Warren Buffett’s work calendar holds the key to more meaningful work. But it’s not what’s on his calendar that reveals this secret — it’s what’s missing from it.
Nearly 30 years ago, Buffett had a meeting with Bill Gates during which he showed him his personal calendar. But rather than being packed with meetings, its pages were conspicuously empty. His explanation: Time is the one thing entrepreneurs need to control, and keep open.
I couldn’t agree more. Through many years of experience I’ve learned that time, more than anything, is my most valuable asset, and something I need to carefully self-govern. Because when I’m beholden to other peoples’ schedules — when my personal time dwindles to the occasional 15-minute window — that’s when I lose my creative spark.
I can’t effectively ideate in tiny intervals between meetings. And when my entire day is comprised of meeting after meeting, then I can’t do much of anything effectively. I don’t think most people can.
New ideas, inspiration: These things take time — uninterrupted, personal work time. To me, it’s on companies to build a world where employees can optimize their time. The net result is better thinking, better work, and a better product.
Making time in an overscheduled age
To be an leader today is to be overscheduled past the point of no return. Today’s working world demands it. Since the 1991 Buffet/Gates meeting, there have been seismic shifts in the way work gets done, and almost all of them involve more meetings and less “PWT” (personal work time).
The reality is that most of our working time isn’t ours. Whether you’re a front-end developer with deadlines to meet or an entrepreneur with investors to appease, you’re going to spend the majority of your day beholden to other people’s time.
The challenge now is how to strategically schedule personal time in an age of constant overscheduling. That’s why it’s important for business leaders to foster a workplace culture that is optimized for better time management. Here are some recommendations for leaders:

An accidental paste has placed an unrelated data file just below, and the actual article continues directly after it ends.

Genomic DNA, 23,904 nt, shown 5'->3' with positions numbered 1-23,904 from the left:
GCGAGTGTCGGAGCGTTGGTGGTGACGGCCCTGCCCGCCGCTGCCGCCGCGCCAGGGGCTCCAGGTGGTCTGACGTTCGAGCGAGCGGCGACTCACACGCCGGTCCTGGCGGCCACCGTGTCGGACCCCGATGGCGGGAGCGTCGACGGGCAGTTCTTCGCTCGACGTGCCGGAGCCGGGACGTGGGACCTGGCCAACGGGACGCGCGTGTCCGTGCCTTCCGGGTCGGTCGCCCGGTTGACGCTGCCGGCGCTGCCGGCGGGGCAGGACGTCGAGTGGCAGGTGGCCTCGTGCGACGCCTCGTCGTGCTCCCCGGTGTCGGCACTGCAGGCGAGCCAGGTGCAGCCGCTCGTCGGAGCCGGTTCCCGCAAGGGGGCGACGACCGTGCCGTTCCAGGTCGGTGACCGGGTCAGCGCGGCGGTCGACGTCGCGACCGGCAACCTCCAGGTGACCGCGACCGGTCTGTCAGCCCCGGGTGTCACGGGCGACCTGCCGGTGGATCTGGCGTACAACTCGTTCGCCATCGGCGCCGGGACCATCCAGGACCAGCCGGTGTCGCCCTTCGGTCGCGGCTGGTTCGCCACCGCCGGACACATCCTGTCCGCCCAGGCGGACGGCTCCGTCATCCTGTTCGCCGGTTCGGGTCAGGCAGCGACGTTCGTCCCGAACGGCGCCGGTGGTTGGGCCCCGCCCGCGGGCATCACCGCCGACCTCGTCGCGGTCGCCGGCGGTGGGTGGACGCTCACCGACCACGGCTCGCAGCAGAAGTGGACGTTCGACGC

- Give meetings more purpose: As a leader, the onus is on you to run better and more time-efficient meetings. If your company isn’t already incorporating agile principles to dictate meeting formats, it’s time to hop on that train. By effectively codifying meeting types according to function — planning meetings, review meetings, cross-team alignment meetings, for example — and delineating clear agendas for each meeting type, you can significantly reduce the quantity and length of meetings and free up needed time.
- Make meetings exclusive: There’s a story about Steve Jobs in which he entered a meeting he was leading, scanned the room, honed in on one person, and pointedly asked the person why she was there, then asked her to leave. Harsh technique notwithstanding, there’s actionable insight in that story: Namely, it’s important to only have relevant stakeholders present at any given meeting. All meetings should only be comprised of people who should actively participate. Any excess meeting fat only wastes time.
- Schedule your personal work time: We need to do away with cultures of busyness where a packed calendar denotes one’s value. Overriding that perception begins with higher-level employees demonstrating a commitment to personal work time. To me, building personal work time into my own calendar — say, a 1-hour slot on Monday at 3 p.m. — is a concrete way to show employees that they can and should do the same.
- Use technology to run your team more efficiently: Using a project management solution, like Asana or Basecamp, gives teams the power to execute projects from start to finish without having to schedule a weekly or monthly meeting to discuss progress. Users can do everything from assign tasks and deadlines to set goals and communicate results. We use Asana for our marketing campaigns, which has helped our marketing team run more efficiently.
With all that said, it isn’t my goal to overthrow overscheduling. But, I do think it’s essential for business leaders to consider ways to preserve their personal work time. This needs to begin at the leadership level if it’s going to permeate across an organization. It’s one thing that all business leaders should make time for.
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